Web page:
References are important, and employers check them. Get recommendations from bosses, coworkers, clients, subordinates and suppliers. Store them on sites like LinkedIn and share them whenever possible. If you’re worried about getting a lousy reference from your supervisor, work on getting some personal references you can add to your credentials.
Be Thorough and Patient
Job hunting can feel as though you’re playing a multitasking game to try to keep up. There’s so much you need to pay attention to when you want to impress a prospective employer.
Before you submit an application online or email a cover letter or thank-you note, make sure to read carefully for typos. In particular, check that you’ve spelled the company and hiring manager’s names correctly.
“You are not perfect. Get over it” is the message I tell myself when I am stressed out over not being superwoman. Yet as much as I tell myself this truth I still fail to embrace the concept fully. It is this trait, the desire for perfection, which causes me great personal angst and anxiety. There is that competing voice in my head saying, “You can do better” or “You are not doing enough.” I have the feeling that I am not alone in my anxiety over the pursuit of perfection.
Where does perfectionism come from?
One of the images that may come to mind when we discuss perfectionism is the overbearing parent who constantly criticizes and scolds their child for every little mistake. Love and nurturing are withheld and may be conditional upon the child’s “performance” of what he or she can do. It is a reasonable assumption that such a child may grow up to either rebel or become a perfectionist. Yet this is not the only scenario which may contribute to the trait of perfectionism. The following list includes other possible factors involved in creating the need for perfection.
Compensation for a perceived vulnerability or life challenge
When I was a child I lived in poverty with my mother who had a serious mental illness. I grew up thinking that in order to change my life situation someday, I would not only have to excel in school, but that I had to be perfect. I felt that many people looked down upon me and my mother because we were poor. Having a mother with schizophrenia also made me feel different from other children. I felt it necessary to compensate for my life challenges by trying to stand out in my scholastic achievements. It may not be so uncommon for children who feel that they are in the minority to feel pressure to work that much harder than others and strive for perfection.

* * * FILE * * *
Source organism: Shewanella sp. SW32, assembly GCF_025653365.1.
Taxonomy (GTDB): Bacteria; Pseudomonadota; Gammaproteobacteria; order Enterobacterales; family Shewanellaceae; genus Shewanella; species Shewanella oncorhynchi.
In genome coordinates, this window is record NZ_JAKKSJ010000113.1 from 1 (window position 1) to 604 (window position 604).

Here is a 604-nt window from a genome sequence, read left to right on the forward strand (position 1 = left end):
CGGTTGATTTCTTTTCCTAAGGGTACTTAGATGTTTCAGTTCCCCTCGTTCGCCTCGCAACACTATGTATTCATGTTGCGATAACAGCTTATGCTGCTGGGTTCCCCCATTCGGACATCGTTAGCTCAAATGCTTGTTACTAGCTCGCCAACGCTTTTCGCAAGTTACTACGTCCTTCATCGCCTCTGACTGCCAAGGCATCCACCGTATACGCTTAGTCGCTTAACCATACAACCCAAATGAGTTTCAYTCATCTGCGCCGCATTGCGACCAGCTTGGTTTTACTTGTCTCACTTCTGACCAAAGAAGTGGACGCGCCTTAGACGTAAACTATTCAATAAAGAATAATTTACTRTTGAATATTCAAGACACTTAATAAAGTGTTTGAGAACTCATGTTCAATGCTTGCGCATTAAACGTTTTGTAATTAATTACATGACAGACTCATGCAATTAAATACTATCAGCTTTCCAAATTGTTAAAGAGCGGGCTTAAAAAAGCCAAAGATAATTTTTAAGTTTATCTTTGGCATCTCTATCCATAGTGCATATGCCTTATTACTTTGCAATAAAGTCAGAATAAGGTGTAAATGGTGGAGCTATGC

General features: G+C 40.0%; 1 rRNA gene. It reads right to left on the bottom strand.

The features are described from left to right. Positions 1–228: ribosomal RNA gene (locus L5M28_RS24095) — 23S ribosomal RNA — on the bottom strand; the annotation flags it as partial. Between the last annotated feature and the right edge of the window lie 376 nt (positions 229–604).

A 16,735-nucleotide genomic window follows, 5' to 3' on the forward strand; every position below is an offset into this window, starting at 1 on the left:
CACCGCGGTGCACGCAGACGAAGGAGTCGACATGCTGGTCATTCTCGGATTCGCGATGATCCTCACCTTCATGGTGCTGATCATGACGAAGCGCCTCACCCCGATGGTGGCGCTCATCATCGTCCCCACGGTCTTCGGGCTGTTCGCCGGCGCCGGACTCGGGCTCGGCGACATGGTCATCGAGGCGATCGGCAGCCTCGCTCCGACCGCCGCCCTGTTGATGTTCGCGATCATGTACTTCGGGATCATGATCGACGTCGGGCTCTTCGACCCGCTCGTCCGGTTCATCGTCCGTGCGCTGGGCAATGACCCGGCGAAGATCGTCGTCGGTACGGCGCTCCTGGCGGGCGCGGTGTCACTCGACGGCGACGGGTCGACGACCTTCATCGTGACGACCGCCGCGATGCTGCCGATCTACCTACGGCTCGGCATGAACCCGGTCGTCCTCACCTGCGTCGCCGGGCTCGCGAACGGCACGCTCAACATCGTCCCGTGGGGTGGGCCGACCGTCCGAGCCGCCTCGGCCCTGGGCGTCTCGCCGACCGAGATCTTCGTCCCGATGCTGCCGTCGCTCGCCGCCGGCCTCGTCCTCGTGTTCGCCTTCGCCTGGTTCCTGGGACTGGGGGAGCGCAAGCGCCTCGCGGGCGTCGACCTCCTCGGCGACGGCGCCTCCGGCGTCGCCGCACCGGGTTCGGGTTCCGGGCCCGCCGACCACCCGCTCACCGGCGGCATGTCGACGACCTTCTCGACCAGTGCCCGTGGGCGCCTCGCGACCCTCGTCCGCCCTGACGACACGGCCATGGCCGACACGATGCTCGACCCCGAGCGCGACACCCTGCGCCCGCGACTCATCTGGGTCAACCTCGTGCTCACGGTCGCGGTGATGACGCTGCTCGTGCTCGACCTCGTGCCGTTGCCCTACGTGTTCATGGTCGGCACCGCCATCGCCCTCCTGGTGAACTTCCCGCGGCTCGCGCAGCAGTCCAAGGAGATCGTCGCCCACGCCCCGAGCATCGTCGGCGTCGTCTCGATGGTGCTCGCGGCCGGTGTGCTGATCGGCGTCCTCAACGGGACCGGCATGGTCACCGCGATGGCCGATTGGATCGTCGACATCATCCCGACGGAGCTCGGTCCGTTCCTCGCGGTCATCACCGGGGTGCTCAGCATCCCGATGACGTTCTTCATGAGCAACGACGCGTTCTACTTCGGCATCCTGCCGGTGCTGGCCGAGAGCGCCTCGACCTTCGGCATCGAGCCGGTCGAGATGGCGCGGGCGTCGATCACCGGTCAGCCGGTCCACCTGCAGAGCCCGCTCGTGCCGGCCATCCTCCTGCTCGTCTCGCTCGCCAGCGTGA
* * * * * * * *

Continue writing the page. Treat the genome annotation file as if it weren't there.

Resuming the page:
Great responsibility at an early age
There are many children who are essentially mini-adults or caretakers at a very early age. I was such a child. I missed out on a lot in my childhood because I was responsible for my mother and keeping her as mentally well as possible. Of course this scenario was doomed for failure right from the start. I wanted to cure my mother of her schizophrenia and this is impossible. Children in such situations quite often feel that if they were somehow “perfect” that this will cure the parent with mental illness or other chronic conditions. Perfectionism is also a common trait for children and adult children of alcoholics. In an article entitled, “Alcoholism and Its Effects on the Family.” Author Tetyana Parsons says, “Older children of alcoholics may show such depressive symptoms as obsessive perfectionism, hoarding, staying by themselves, or being excessively self-conscious.”
Maintaining an illusion of control
When we feel that our life is spiraling out of control, one way to deal with this overwhelming feeling is to seek control in other areas. Striving for perfection is one defense mechanism to deal with great uncertainty. If we can’t control the world and our circumstances, then we may seek to control ourselves. One way to do that is to be perfect. Perfectionism is a way to distract ourselves from the crises at hand. This way we don’t have to accept unacceptable things like having a child with an incurable illness or that our spouse has an addiction to drugs or alcohol. If we carry our magical thinking to the extreme, we may even feel that we can cure such things by simply being perfect.
Believing that bad things will happen if we are not perfect
Finish this sentence: If I am not perfect then . “? As a child I would finish that sentence with: My mother will never be happy or sane. I will never get out of poverty. I will be unloved. As an adult, my thinking is similar to when I was a child. I feel that if I am not perfect that my household will fall apart, my son with autism will regress and everyone will be disappointed in me. Every perfectionist has their own variation of this theme. It basically equates to “If I am not perfect bad things will happen and not just to me but to the people I love.” This is another illusion of perfectionism and may be an unconscious way to hold onto control when we feel we have none.
The need for approval, love, and acceptance
These are basic emotional needs of every human being. But if you didn’t get these needs met in childhood or if you learned that love was conditional upon your performance or what you can do for others, then the idea of unconditional love may be an alien concept to you. Some people with a trait of perfectionism may feel that they need to jump through hoops to “earn” another’s love. In some cases the perfectionist may unconsciously re-visit childhood trust issues by choosing friends and partners where praise, validation, and/or love is dependent upon pleasing the other person. Underneath a perfectionist’s exterior is a people pleaser. The impossible task of trying to please everyone else leaves one physically and emotionally exhausted. Striving for this type of perfection in one’s relationships is a breeding ground for both anxiety and depression.